Mercutio’s Bad Language

  • William N. West


It does not take Juliet’s explicit demand ‘What’s in a name?’ (2. 2. 43) to alert us to the importance Romeo and Juliet attaches to names and their relations to things. In plot as well the play is organized into dyads; the Verona it represents is composed of binaries internally defined by their mutual exclusivity, such as the strife between of ‘Two households both alike in dignity’ with which it opens (1. Prol. 1) — fundamentally, to be a Montague is to be the opposite of being a Capulet, and vice versa; to participate in civil and familial duties is not to be in Petrarchan love, and vice versa. Criticism often follows the play’s lead. Combining a sense of its violent actions and its gorgeous language, Mark van Doren called Romeo and Juliet ‘furiously literary,’ and critics have continued to follow him in exploring the play’s divisions.2 The rift in rhetoric identified by van Doren can be translated into a generic one, for Romeo and Juliet is traditionally identified as one of Shakespeare’s most lyrical plays, rhetorically for its use of highly marked and often static, monologic poetic language; literary-historically as part of a mid-1590s group of similar tone; and structurally and thematically in its adaptation of the conventions of sonnet sequences to the stage.3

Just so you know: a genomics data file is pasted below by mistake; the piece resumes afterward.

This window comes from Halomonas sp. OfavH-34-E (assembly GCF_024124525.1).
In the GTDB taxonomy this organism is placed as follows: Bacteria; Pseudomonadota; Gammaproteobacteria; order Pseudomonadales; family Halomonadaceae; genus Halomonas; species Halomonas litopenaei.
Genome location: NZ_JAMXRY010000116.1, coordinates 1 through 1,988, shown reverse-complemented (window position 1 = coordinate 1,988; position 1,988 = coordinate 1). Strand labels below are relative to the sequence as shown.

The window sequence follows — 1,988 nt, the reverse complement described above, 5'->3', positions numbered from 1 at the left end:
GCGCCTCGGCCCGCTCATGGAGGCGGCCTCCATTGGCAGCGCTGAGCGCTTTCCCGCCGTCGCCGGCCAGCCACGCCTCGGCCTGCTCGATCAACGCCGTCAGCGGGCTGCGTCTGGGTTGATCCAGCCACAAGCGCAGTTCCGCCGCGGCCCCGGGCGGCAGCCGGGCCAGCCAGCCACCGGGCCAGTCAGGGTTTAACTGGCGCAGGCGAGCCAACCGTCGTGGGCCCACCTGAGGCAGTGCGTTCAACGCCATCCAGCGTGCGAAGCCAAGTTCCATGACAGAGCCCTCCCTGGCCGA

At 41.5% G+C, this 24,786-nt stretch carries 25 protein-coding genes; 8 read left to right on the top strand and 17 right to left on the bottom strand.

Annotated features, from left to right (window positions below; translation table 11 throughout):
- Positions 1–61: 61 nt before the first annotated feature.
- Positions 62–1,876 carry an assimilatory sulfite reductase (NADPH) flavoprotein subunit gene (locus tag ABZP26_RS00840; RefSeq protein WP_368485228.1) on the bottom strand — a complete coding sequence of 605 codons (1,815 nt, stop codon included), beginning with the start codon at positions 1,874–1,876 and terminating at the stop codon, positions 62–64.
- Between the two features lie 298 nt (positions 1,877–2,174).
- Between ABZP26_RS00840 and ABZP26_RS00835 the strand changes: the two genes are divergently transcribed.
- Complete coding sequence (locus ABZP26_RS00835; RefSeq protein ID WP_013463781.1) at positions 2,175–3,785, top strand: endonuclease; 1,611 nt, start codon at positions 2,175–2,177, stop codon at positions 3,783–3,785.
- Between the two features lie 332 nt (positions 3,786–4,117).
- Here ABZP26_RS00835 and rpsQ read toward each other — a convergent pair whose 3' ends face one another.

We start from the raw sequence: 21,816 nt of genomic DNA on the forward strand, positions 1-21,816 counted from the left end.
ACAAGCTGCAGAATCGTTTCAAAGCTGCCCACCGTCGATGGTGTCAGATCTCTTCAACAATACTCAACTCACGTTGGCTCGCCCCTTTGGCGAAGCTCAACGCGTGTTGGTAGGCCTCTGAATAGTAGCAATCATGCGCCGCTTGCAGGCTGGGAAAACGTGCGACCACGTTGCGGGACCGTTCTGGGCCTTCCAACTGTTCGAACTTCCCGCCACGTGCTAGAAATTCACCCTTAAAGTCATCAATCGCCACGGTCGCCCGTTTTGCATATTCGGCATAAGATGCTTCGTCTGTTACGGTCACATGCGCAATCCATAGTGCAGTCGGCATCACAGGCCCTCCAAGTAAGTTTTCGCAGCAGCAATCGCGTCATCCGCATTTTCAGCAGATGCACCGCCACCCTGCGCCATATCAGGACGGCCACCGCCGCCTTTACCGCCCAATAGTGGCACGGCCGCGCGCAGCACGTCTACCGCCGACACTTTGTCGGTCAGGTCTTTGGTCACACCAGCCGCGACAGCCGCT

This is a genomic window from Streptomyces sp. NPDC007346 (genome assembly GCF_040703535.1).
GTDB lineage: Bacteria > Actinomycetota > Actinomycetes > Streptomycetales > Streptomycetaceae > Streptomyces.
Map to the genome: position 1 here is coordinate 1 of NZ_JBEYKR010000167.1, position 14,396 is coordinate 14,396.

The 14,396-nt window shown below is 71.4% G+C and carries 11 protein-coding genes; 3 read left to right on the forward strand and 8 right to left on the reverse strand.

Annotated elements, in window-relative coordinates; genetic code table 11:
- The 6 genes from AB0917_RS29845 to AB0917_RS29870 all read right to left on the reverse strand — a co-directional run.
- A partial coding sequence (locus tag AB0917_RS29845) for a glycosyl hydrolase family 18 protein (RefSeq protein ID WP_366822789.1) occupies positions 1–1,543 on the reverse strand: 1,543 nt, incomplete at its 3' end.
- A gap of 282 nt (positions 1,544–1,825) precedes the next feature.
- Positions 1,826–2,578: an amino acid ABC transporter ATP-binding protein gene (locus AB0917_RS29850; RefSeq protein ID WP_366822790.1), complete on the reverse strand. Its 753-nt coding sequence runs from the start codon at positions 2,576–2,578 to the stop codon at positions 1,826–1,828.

Manifold Posit Stake Metaphor Plague 


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© Palgrave Macmillan, a division of Macmillan Publishers Limited 2005

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  • William N. West

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